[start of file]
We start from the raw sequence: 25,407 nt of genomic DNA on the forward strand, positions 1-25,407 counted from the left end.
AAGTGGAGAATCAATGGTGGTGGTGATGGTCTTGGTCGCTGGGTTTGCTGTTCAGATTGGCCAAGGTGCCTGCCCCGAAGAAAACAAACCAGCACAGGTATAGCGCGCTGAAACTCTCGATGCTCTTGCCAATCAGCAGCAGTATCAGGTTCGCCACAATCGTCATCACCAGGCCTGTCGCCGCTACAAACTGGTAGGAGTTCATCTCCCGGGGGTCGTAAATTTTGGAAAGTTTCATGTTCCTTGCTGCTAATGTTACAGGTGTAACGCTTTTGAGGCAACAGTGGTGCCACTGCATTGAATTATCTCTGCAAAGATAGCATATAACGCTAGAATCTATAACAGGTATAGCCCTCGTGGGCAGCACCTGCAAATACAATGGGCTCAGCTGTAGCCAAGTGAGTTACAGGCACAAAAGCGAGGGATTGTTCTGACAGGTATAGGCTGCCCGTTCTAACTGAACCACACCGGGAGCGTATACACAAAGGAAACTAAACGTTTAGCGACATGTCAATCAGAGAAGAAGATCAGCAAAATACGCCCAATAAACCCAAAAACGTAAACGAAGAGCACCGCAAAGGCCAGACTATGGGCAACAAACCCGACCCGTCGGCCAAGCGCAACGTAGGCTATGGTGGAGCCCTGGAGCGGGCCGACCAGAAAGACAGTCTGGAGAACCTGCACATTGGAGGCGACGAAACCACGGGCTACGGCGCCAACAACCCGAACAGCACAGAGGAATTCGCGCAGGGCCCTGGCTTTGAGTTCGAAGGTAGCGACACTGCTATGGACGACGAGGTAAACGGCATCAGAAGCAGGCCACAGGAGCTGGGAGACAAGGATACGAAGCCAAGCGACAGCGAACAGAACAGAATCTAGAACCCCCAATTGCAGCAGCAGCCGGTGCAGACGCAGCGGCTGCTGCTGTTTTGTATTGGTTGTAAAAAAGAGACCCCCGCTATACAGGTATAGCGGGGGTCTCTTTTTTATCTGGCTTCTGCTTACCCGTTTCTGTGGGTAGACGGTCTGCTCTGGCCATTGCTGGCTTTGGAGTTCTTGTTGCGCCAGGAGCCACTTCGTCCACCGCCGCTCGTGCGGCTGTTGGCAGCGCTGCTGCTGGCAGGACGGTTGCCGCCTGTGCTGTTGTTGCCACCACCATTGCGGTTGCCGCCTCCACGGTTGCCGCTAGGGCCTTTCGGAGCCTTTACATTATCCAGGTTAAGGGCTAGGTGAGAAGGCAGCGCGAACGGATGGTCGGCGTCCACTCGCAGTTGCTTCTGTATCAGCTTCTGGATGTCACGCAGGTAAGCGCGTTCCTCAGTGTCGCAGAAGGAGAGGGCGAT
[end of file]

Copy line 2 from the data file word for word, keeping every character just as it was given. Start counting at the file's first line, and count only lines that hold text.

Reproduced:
AAGTGGAGAATCAATGGTGGTGGTGATGGTCTTGGTCGCTGGGTTTGCTGTTCAGATTGGCCAAGGTGCCTGCCCCGAAGAAAACAAACCAGCACAGGTATAGCGCGCTGAAACTCTCGATGCTCTTGCCAATCAGCAGCAGTATCAGGTTCGCCACAATCGTCATCACCAGGCCTGTCGCCGCTACAAACTGGTAGGAGTTCATCTCCCGGGGGTCGTAAATTTTGGAAAGTTTCATGTTCCTTGCTGCTAATGTTACAGGTGTAACGCTTTTGAGGCAACAGTGGTGCCACTGCATTGAATTATCTCTGCAAAGATAGCATATAACGCTAGAATCTATAACAGGTATAGCCCTCGTGGGCAGCACCTGCAAATACAATGGGCTCAGCTGTAGCCAAGTGAGTTACAGGCACAAAAGCGAGGGATTGTTCTGACAGGTATAGGCTGCCCGTTCTAACTGAACCACACCGGGAGCGTATACACAAAGGAAACTAAACGTTTAGCGACATGTCAATCAGAGAAGAAGATCAGCAAAATACGCCCAATAAACCCAAAAACGTAAACGAAGAGCACCGCAAAGGCCAGACTATGGGCAACAAACCCGACCCGTCGGCCAAGCGCAACGTAGGCTATGGTGGAGCCCTGGAGCGGGCCGACCAGAAAGACAGTCTGGAGAACCTGCACATTGGAGGCGACGAAACCACGGGCTACGGCGCCAACAACCCGAACAGCACAGAGGAATTCGCGCAGGGCCCTGGCTTTGAGTTCGAAGGTAGCGACACTGCTATGGACGACGAGGTAAACGGCATCAGAAGCAGGCCACAGGAGCTGGGAGACAAGGATACGAAGCCAAGCGACAGCGAACAGAACAGAATCTAGAACCCCCAATTGCAGCAGCAGCCGGTGCAGACGCAGCGGCTGCTGCTGTTTTGTATTGGTTGTAAAAAAGAGACCCCCGCTATACAGGTATAGCGGGGGTCTCTTTTTTATCTGGCTTCTGCTTACCCGTTTCTGTGGGTAGACGGTCTGCTCTGGCCATTGCTGGCTTTGGAGTTCTTGTTGCGCCAGGAGCCACTTCGTCCACCGCCGCTCGTGCGGCTGTTGGCAGCGCTGCTGCTGGCAGGACGGTTGCCGCCTGTGCTGTTGTTGCCACCACCATTGCGGTTGCCGCCTCCACGGTTGCCGCTAGGGCCTTTCGGAGCCTTTACATTATCCAGGTTAAGGGCTAGGTGAGAAGGCAGCGCGAACGGATGGTCGGCGTCCACTCGCAGTTGCTTCTGTATCAGCTTCTGGATGTCACGCAGGTAAGCGCGTTCCTCAGTGTCGCAGAAGGAGAGGGCGAT